Similar arrays have long been used to study DNA, yielding a steady stream of insights into the genome and in some cases providing rapid and accurate diagnostic tools. Researchers would like to repeat the successes of DNA microarrays with protein microarray technology, though a number of hurdles exist. Compared with nucleic acids, proteins exhibit enormous structural diversity and complexity. The synthesis, stabilization and purification of proteins are often laborious undertakings. Adequately attaching proteins to the array surface is tricky and subsequent detection of these proteins through binding events is considerably more complex than in the case of nucleic acid arrays.

Protein microarrays can be broken down into two broad categories. With so-called forward phase arrays, one protein sample is screened against multiple reagents. The capture protein—usually an antibody— is first affixed to the slide surface. The immobilized antibody can then be used to capture antigens it recognizes when a test sample is spread over the array. The test sample could be blood, cells, cell lysates, or some other biological specimen. The captured analyte can then be detected directly, using a fluorescent dye. The technique offers high specificity, but is time consuming.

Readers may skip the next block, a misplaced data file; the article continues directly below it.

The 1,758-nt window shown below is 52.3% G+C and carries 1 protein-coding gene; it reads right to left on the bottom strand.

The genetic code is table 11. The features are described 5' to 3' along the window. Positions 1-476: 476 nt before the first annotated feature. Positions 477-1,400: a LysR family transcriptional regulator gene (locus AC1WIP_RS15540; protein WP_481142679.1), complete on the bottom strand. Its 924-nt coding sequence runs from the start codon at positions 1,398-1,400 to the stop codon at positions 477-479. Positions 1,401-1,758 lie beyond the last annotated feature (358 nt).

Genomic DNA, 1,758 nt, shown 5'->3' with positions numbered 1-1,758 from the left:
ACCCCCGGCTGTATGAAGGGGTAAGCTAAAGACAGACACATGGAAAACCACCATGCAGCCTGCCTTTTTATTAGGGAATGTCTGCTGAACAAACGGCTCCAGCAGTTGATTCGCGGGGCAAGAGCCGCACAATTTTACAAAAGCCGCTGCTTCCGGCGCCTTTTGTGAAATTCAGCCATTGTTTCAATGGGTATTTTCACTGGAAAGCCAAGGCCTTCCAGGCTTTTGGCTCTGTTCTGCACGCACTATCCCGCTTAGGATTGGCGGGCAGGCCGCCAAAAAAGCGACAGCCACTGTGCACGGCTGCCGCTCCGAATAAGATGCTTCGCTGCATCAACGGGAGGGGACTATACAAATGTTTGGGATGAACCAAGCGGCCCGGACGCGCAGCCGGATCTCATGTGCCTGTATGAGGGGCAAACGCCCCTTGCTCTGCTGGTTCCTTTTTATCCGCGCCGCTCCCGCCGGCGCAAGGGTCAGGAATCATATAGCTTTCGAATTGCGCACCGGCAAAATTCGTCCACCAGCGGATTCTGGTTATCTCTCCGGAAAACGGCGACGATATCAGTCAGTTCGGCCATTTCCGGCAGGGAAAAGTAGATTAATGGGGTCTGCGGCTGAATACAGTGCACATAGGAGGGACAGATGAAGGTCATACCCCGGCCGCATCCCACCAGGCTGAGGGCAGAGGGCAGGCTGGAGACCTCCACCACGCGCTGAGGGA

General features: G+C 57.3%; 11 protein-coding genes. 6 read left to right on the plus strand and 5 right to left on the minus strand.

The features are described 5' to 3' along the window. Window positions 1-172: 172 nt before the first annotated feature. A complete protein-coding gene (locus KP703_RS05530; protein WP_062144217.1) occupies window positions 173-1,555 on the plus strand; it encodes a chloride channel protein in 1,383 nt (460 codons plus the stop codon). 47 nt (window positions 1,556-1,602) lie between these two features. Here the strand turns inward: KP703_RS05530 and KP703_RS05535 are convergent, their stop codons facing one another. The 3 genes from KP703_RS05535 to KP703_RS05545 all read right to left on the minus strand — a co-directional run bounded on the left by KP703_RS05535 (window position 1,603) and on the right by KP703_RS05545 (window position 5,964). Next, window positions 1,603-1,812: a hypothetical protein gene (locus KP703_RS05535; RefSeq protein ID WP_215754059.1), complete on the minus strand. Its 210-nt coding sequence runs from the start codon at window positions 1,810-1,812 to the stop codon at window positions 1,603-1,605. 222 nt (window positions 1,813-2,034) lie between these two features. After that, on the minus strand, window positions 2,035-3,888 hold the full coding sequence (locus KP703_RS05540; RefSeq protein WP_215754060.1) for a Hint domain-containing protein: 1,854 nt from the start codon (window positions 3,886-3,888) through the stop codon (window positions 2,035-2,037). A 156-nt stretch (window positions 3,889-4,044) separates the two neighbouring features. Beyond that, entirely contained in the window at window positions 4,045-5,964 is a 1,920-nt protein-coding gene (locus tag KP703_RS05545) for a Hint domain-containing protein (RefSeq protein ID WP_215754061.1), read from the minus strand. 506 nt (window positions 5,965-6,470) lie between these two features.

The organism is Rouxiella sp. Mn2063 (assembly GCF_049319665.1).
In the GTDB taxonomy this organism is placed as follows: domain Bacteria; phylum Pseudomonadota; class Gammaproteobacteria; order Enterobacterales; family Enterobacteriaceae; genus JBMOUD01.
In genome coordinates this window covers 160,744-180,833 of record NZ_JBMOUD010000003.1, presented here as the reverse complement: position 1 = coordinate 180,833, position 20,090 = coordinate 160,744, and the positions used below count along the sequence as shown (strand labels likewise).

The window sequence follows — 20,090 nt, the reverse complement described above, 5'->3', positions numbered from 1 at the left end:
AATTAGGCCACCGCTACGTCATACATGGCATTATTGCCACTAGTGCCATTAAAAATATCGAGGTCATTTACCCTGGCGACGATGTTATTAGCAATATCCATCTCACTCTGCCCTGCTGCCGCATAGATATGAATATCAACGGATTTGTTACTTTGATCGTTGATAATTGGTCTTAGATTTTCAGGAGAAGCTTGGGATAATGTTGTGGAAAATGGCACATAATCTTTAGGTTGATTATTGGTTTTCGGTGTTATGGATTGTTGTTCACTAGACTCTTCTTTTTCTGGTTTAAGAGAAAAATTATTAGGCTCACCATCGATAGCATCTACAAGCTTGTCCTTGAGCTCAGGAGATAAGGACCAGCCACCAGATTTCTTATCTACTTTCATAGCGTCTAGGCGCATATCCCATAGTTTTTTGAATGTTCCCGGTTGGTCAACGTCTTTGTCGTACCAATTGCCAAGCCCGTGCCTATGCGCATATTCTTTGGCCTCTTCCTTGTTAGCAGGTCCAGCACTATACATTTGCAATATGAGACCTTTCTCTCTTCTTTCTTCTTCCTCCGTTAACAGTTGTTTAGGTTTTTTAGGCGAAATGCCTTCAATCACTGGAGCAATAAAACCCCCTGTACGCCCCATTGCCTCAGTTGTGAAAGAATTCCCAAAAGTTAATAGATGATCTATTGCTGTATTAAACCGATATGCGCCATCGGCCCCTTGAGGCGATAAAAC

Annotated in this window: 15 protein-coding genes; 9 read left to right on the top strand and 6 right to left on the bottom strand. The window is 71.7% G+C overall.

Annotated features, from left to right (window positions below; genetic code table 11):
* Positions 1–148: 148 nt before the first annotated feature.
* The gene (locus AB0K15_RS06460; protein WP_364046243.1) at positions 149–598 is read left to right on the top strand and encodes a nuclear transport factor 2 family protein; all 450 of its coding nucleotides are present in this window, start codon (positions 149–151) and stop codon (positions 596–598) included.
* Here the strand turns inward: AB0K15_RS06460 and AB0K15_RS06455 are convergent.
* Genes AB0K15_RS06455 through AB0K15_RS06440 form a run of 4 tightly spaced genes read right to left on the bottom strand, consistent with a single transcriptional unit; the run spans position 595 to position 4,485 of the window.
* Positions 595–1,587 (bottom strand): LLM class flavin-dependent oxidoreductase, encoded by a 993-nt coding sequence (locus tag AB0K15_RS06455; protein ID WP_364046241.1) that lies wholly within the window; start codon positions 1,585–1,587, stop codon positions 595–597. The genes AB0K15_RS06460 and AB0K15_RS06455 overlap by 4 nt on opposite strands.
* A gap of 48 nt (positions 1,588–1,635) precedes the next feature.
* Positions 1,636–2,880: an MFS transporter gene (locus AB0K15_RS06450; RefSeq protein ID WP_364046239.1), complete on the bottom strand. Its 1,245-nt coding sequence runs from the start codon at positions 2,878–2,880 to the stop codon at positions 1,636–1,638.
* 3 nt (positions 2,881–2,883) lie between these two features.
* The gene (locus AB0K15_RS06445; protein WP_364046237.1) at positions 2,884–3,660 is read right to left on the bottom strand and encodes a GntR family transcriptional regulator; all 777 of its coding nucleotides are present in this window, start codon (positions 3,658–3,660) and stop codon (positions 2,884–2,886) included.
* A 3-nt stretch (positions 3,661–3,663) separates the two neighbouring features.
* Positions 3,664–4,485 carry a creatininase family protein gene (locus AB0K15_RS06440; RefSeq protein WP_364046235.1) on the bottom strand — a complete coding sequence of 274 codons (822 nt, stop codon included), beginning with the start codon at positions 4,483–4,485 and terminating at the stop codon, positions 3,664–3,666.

In reverse phase arrays, the test sample is printed directly on the slide and the array is then detected with a dye-conjugated protein, such as an antibody. One of the key advantages of the reverse phase microarray is a reduction in the number of antibody probes needed to detect a protein antigen. Examples of both forward and reverse arrays are presented in the current Science review.